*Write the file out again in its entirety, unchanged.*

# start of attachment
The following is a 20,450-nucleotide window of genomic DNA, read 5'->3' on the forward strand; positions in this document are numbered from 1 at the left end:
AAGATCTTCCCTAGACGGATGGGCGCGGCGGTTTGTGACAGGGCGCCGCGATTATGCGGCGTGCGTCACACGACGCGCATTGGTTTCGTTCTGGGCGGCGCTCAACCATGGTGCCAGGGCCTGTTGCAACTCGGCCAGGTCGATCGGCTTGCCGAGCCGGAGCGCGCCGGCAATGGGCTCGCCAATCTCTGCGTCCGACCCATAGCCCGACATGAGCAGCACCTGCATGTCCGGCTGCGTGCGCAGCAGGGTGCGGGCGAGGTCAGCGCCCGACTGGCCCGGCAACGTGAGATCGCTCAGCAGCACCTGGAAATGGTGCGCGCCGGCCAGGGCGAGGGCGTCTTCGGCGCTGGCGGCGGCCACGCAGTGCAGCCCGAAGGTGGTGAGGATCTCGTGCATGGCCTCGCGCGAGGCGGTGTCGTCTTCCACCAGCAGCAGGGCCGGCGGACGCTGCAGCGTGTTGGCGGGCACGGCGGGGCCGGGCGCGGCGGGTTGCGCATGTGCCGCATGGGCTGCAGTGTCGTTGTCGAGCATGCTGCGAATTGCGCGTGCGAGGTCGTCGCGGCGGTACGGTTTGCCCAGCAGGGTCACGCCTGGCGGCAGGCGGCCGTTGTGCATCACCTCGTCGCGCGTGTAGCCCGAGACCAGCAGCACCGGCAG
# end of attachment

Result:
The following is a 20,450-nucleotide window of genomic DNA, read 5'->3' on the forward strand; positions in this document are numbered from 1 at the left end:
AAGATCTTCCCTAGACGGATGGGCGCGGCGGTTTGTGACAGGGCGCCGCGATTATGCGGCGTGCGTCACACGACGCGCATTGGTTTCGTTCTGGGCGGCGCTCAACCATGGTGCCAGGGCCTGTTGCAACTCGGCCAGGTCGATCGGCTTGCCGAGCCGGAGCGCGCCGGCAATGGGCTCGCCAATCTCTGCGTCCGACCCATAGCCCGACATGAGCAGCACCTGCATGTCCGGCTGCGTGCGCAGCAGGGTGCGGGCGAGGTCAGCGCCCGACTGGCCCGGCAACGTGAGATCGCTCAGCAGCACCTGGAAATGGTGCGCGCCGGCCAGGGCGAGGGCGTCTTCGGCGCTGGCGGCGGCCACGCAGTGCAGCCCGAAGGTGGTGAGGATCTCGTGCATGGCCTCGCGCGAGGCGGTGTCGTCTTCCACCAGCAGCAGGGCCGGCGGACGCTGCAGCGTGTTGGCGGGCACGGCGGGGCCGGGCGCGGCGGGTTGCGCATGTGCCGCATGGGCTGCAGTGTCGTTGTCGAGCATGCTGCGAATTGCGCGTGCGAGGTCGTCGCGGCGGTACGGTTTGCCCAGCAGGGTCACGCCTGGCGGCAGGCGGCCGTTGTGCATCACCTCGTCGCGCGTGTAGCCCGAGACCAGCAGCACCGGCAG